Karel Komárek: the billionaire lottery winner

Czech billionaire Karel Komárek looks set to win the race to run the UK’s national lottery. But he has his eyes on an even bigger prize.

Queen Elizabeth
Komarek grew up in a two bedroom flat in the South Moravian mining town of Hodonin.
(Image credit: © Getty)

As birthday presents go, winning the lottery isn’t a bad one – or so Czech billionaire Karel Komárek observed after his company, Allwyn, emerged as the “preferred bidder” to run Britain’s national sweepstake, having wrested the prize from the incumbent, Camelot. But the deal isn’t quite in the bag – not least, notes the Financial Times, because Komárek’s broader KKCG empire owns a Czech oil and gas business that has a gas storage joint venture with Kremlin-controlled Gazprom, prompting “anxiety from MPs from across the political spectrum”.

A mystery man

Komárek, 53, is scrambling to undo these links, and has condemned Putin and the invasion of Ukraine via his social accounts. Even then, he may not enjoy a straightforward run, says The Daily Telegraph. Camelot, which has run the lottery since its launch in 1994, isn’t going quietly and may mount a legal challenge against the Gambling Commission’s decision, potentially lifting the lid on a bidding process shrouded in secrecy. Formerly known as the Sazka Group, Allwyn runs lotteries across Europe.

It apparently impressed with its “vow to launch a digital investment spree”, halve ticket prices, and double the amount the lottery makes for good causes. It assembled a roster of British business luminaries, including Sebastian Coe and Air Miles inventor Keith Mills, who both worked with Boris Johnson on the 2012 Olympics when he was London mayor.

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Komárek can now expect to find his past dealings under the microscope. But “some of the suspicion” with which he is “viewed in certain British circles can be blamed on xenophobia” and his “relatively mysterious profile”, says the Daily Mail. The fitness fanatic is thought to be worth $7.8bn. He runs his empire from a palatial residence in Verbier billed as “one of the finest properties in the Alps”, which was valued at £28m when it was finished ten years ago and “rents for almost half a million pounds a week” when he’s out of town.

The seeds of his success began in the aftermath of Czechoslovakia’s 1989 Velvet Revolution. Komarek grew up in a twobedroom flat in the South Moravian mining town of Hodonin. He was 20 when the Iron Curtain lifted. With a $10,000 loan from his father, he set up a business selling industrial parts, quickly expanding into oil and gas supply. “When the Revolution came, I felt I was born for the second time,” he told Vanity Fair. “I was so naïve – I had no clue.”

He soon wised up in the rough world of post-Soviet energy markets, showing similar pragmatism when he moved into lotteries. Having taken a minority stake in the Czech national operator, Sazka, in 2011, he acquired it outright within a year and in 2013, took advantage of Greece’s parlous financial state to co-acquire its stake in the listed gambling operator OPAP. Deals to run lotteries in Austria and Italy followed.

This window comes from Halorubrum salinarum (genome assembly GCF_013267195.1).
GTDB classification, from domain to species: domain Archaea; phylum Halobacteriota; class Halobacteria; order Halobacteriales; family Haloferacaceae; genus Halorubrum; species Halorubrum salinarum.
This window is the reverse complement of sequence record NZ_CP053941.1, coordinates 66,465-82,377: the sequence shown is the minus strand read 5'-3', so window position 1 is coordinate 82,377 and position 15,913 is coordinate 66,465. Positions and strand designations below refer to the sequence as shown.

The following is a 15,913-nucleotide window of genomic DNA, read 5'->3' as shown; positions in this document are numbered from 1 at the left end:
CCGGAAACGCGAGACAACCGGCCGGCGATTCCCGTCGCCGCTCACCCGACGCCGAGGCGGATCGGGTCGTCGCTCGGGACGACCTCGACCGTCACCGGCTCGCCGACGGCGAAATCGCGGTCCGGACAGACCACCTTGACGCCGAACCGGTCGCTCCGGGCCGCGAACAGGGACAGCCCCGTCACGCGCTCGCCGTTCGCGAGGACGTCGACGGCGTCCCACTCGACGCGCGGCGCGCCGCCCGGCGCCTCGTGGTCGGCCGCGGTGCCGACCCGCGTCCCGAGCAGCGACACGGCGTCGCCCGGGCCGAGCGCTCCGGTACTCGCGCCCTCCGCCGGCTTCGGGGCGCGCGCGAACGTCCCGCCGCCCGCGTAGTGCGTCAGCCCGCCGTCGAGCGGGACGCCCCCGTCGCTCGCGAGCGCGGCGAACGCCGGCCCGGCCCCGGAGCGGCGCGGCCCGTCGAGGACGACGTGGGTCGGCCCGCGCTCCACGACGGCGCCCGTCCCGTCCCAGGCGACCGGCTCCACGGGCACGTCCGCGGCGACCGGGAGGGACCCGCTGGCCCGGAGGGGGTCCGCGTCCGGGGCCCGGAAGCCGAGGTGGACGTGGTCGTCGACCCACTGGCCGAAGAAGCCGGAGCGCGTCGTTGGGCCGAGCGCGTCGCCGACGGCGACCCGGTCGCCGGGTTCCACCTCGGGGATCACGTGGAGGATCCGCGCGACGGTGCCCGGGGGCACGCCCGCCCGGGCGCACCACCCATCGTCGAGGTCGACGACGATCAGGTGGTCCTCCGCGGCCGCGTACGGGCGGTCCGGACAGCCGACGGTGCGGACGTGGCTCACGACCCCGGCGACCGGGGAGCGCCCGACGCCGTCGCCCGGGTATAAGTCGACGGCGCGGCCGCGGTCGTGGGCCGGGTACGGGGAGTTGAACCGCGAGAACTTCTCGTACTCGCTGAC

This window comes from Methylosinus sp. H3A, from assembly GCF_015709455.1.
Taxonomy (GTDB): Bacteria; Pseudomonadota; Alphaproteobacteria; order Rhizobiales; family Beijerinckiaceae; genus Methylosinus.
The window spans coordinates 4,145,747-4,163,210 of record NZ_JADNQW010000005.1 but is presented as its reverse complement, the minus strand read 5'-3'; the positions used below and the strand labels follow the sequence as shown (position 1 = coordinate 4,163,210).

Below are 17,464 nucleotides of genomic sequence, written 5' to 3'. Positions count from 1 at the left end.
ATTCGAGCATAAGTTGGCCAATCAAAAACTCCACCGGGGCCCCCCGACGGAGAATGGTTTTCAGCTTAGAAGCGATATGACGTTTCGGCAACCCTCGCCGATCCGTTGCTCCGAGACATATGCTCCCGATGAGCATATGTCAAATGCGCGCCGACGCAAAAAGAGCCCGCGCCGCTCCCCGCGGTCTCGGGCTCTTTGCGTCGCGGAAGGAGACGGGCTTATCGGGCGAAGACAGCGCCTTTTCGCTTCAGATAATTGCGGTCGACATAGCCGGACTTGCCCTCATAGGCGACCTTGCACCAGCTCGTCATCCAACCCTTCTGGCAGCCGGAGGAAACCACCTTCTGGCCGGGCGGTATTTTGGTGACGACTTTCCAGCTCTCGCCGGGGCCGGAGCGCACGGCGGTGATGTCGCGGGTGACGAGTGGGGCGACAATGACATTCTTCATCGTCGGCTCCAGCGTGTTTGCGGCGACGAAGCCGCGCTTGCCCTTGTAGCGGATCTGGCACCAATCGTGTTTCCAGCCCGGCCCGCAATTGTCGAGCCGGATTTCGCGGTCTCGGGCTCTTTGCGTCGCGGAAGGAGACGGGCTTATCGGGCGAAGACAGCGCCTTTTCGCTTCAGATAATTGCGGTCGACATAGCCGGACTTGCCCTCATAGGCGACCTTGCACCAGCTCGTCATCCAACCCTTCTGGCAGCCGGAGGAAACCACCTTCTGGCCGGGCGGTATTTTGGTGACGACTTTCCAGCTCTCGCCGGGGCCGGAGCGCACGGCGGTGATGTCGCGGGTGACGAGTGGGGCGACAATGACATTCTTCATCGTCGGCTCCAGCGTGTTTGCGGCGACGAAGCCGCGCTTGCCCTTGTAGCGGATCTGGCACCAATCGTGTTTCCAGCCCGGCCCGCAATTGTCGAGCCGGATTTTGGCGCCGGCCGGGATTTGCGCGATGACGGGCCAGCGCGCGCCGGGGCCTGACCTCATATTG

An even bigger prize

Komarek’s KKCG empire now encompasses energy, tourism, property, technology, private jets, and biomedicine, as well as the burgeoning lottery and gambling business. Winning in Britain, which hosts the world’s fourth-largest lottery, could add another $10bn to Allwyn’s revenues, says the FT. But the company has its sights set on an even bigger market. In January, it announced plans for a $9.3bn listing in New York, via a special purpose acquisition company (Spac) backed by Gary Cohn, the former president of Goldman Sachs and Trump administration adviser. Lotteries, Komárek told Vanity Fair, are “probably the most interesting type of business I have ever been in”. He likes their potential to change lives – his own included.

Jane writes profiles for MoneyWeek and is city editor of The Week. A former British Society of Magazine Editors editor of the year, she cut her teeth in journalism editing The Daily Telegraph’s Letters page and writing gossip for the London Evening Standard – while contributing to a kaleidoscopic range of business magazines including Personnel Today, Edge, Microscope, Computing, PC Business World, and Business & Finance.

She has edited corporate publications for accountants BDO, business psychologists YSC Consulting, and the law firm Stephenson Harwood – also enjoying a stint as a researcher for the due diligence department of a global risk advisory firm.

Her sole book to date, Stay or Go? (2016), rehearsed the arguments on both sides of the EU referendum.

She lives in north London, has a degree in modern history from Trinity College, Oxford, and is currently learning to play the drums.